The Crystal Egg by H.G. Wells, 1897
The magic trick:
Focusing the story on events not characters
This is a story told in what is now a very old-fashioned way, seeking to capture the reader’s imagination almost solely with plot. And it’s really interesting for me reading the story as I did in the midst of a week when I was mostly reading stories by Maeve Brennan and Alice Munro – two writers who focus so brilliantly on the interior. Certainly, things happen in Munro stories, but for the most part she’s most interested in how the plot affects the characters. And, honestly, nothing ever happens in Maeve Brennan stories. It’s all about the characters.
So it’s interesting to read a Wells story like “The Crystal Egg” and find a writer who really doesn’t spend one sentence dwelling on how one of the characters might be feeling or even what they might be thinking. It is strictly third-person reportage, very distant from the action in its narration. This happened, then this happened, and then this happened. He trusts that the science and the ideas behind his plot will be enough to keep the reader engaged.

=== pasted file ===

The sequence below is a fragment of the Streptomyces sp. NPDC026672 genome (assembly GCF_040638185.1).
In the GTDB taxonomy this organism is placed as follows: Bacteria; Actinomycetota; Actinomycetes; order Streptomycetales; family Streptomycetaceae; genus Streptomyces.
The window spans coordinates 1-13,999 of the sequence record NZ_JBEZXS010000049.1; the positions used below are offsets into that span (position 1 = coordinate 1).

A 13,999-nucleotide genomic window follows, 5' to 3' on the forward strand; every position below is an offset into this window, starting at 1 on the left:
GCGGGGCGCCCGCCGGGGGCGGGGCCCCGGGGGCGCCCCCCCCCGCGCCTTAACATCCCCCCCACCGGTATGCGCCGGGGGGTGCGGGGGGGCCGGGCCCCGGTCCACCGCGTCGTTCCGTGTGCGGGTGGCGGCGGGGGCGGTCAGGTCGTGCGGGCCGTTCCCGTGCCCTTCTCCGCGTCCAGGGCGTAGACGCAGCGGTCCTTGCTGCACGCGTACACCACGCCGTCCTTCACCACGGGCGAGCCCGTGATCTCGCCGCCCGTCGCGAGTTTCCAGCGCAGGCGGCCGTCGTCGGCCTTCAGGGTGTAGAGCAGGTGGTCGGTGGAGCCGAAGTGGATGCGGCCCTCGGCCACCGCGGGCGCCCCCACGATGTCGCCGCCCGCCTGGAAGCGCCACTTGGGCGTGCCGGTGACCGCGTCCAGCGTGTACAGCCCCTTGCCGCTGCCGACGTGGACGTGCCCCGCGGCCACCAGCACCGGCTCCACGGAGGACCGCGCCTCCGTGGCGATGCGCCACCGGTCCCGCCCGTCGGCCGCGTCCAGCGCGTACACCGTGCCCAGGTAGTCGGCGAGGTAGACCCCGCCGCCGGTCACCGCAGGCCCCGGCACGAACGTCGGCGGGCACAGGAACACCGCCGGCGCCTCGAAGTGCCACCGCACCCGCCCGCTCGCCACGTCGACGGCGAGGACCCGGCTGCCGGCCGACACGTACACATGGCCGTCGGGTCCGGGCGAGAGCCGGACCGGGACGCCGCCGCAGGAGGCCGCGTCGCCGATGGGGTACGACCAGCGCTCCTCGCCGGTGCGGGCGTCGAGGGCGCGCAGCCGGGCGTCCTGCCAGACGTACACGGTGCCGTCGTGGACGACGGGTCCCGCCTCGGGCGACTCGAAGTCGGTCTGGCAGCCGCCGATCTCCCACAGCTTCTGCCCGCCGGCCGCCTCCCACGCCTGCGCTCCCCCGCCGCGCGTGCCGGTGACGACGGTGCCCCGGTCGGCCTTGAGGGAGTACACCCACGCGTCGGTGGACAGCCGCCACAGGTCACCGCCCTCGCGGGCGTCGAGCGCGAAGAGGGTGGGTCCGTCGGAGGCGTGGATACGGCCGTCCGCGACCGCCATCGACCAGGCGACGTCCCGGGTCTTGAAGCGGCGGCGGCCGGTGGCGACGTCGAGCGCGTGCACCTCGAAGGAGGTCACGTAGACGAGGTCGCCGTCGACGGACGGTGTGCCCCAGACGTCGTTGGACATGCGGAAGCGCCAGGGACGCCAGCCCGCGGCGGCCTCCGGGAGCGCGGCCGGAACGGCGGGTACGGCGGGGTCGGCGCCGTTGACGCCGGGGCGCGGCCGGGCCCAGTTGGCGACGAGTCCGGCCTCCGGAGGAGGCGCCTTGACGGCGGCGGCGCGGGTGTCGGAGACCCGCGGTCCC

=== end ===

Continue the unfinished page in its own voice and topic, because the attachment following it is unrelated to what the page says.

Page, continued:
And that’s quite a trick on Wells’s part.
When Mr. Cave returned from his business with the dogfish, about a quarter to two in the afternoon, he found the shop in some confusion, and his wife, extremely exasperated and on her knees behind the counter, routing among his taxidermic material. Her face came up hot and angry over the counter, as the jangling bell announced his return, and she forthwith accused him of “hiding it.”
“Hid what?” asked Mr. Cave.
At that Mr. Cave, apparently much surprised, rushed to the window. “Isn’t it here?” he said. “Great Heavens! What has become of it?”
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